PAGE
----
The objective of this study was to report the rates of disease-free survival (DFS), cause-specific survival (CSS), and overall survival after low-dose-rate (LDR) prostate brachytherapy (PB).
Data from 1006 consecutive patients with prostate cancer who received LDR-PB and underwent implantation on or before October 23, 2003 were extracted from a prospective database on November 11, 2011. The selected patients had low-risk (58%) or intermediate-risk (42%) disease according to National Comprehensive Cancer Network criteria. The Phoenix threshold was used to define biochemical relapse. Sixty-five percent of patients received 3 months of neoadjuvant androgen-deprivation therapy (ADT) and 3 months of concomitant ADT. Univariate and multivariate analyses are reported in relation to patient, tumor, and treatment variables.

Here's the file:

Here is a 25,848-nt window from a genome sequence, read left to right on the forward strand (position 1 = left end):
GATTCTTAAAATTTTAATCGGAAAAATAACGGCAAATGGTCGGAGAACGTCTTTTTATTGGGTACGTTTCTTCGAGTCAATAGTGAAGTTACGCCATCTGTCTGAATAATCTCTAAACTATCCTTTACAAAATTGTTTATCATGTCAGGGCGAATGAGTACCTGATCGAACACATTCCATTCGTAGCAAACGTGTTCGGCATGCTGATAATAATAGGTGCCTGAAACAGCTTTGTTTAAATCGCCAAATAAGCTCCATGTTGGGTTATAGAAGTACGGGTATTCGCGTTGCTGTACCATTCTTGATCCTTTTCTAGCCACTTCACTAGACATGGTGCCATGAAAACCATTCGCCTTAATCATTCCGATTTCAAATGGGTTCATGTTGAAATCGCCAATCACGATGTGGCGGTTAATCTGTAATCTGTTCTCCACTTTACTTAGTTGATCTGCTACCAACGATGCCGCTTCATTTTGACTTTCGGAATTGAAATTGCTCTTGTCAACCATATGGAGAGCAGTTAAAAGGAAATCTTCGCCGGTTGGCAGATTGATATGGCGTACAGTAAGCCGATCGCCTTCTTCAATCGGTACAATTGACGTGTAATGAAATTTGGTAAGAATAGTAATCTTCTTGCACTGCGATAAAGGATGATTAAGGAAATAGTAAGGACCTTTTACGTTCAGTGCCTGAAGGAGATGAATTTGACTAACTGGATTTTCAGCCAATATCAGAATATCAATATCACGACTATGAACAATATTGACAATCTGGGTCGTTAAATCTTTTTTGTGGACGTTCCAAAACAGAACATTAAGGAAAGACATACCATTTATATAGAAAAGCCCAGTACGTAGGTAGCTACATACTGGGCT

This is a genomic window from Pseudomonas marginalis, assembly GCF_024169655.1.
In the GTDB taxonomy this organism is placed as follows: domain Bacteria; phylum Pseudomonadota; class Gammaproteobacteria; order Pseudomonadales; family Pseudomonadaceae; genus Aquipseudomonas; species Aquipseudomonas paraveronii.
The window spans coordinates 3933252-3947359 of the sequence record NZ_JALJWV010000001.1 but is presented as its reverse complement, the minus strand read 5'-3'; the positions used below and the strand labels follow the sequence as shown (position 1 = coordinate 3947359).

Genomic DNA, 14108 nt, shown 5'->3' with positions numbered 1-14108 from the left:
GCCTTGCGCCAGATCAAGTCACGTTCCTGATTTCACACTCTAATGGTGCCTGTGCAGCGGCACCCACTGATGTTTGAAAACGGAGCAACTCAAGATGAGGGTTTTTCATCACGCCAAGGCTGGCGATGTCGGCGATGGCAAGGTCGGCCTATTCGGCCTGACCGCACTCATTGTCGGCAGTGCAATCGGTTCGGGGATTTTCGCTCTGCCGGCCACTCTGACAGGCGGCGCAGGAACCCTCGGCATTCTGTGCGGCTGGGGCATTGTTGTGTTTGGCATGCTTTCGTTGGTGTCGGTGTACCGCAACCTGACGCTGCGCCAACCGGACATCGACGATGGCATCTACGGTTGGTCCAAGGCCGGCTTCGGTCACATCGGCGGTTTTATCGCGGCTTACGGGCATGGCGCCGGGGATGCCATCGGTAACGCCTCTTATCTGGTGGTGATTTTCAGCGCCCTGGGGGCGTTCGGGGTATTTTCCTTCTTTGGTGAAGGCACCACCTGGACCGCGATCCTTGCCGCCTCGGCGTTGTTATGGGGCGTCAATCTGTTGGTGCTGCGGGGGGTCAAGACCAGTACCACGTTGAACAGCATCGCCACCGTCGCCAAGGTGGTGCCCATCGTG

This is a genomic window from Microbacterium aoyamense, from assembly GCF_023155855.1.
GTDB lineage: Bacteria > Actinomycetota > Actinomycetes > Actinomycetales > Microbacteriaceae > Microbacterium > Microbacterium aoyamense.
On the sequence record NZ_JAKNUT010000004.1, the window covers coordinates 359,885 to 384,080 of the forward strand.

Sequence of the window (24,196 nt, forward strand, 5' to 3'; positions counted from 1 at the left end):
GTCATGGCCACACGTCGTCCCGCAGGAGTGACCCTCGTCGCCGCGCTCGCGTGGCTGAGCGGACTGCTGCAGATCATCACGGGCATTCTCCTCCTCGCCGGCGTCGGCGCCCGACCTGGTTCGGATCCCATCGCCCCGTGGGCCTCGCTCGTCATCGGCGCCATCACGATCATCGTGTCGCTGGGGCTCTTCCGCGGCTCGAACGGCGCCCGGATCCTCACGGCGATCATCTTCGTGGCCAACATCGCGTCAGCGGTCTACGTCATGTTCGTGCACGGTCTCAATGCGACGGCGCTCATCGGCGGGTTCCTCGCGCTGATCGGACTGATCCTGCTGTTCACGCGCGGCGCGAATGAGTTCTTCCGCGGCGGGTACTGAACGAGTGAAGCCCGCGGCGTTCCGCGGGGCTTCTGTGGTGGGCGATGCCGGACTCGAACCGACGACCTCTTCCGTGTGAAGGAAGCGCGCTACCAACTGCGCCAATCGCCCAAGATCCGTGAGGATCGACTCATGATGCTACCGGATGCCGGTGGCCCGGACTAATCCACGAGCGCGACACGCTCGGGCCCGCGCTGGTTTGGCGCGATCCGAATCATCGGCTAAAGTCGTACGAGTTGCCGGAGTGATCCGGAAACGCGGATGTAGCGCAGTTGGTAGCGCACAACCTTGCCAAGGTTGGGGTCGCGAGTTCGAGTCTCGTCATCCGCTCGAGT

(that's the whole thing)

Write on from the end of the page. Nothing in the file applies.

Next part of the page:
The median follow-up was 7.5 years. By using Fine and Gray competing risks analysis, the 5-year and 10-year actuarial DFS rates were 96.7% (95% confidence interval, 95.2%-97.7%) and 94.1% (95% confidence interval, 92%-95.6%), respectively. When applied to the whole cohort, none of the usual prognostic variables, including dose metrics, were correlated with DFS. However, in both univariate and multivariate models, increasing dose was the only covariate that correlated with improved DFS for the subset of men (N = 348) who did not receive ADT (P = .043). The actuarial 10-year CSS rate was 99.1% (95% confidence interval, 97.3%-99.7%). The overall survival rate was 93.8% at 5 years (95% confidence interval, 92%-95.1%) and 83.5% at 10 years (95% confidence interval, 79.8%-86.6%). Only age at implantation (P = .0001) was correlated with overall survival in multivariate analysis.
In a consecutive cohort of 1006 men with National Comprehensive Cancer Network low-risk and intermediate-risk prostate cancer, the actuarial rate of recurrent disease after LDR-PB was approximately 3% at 5 years and 6% at 10 years.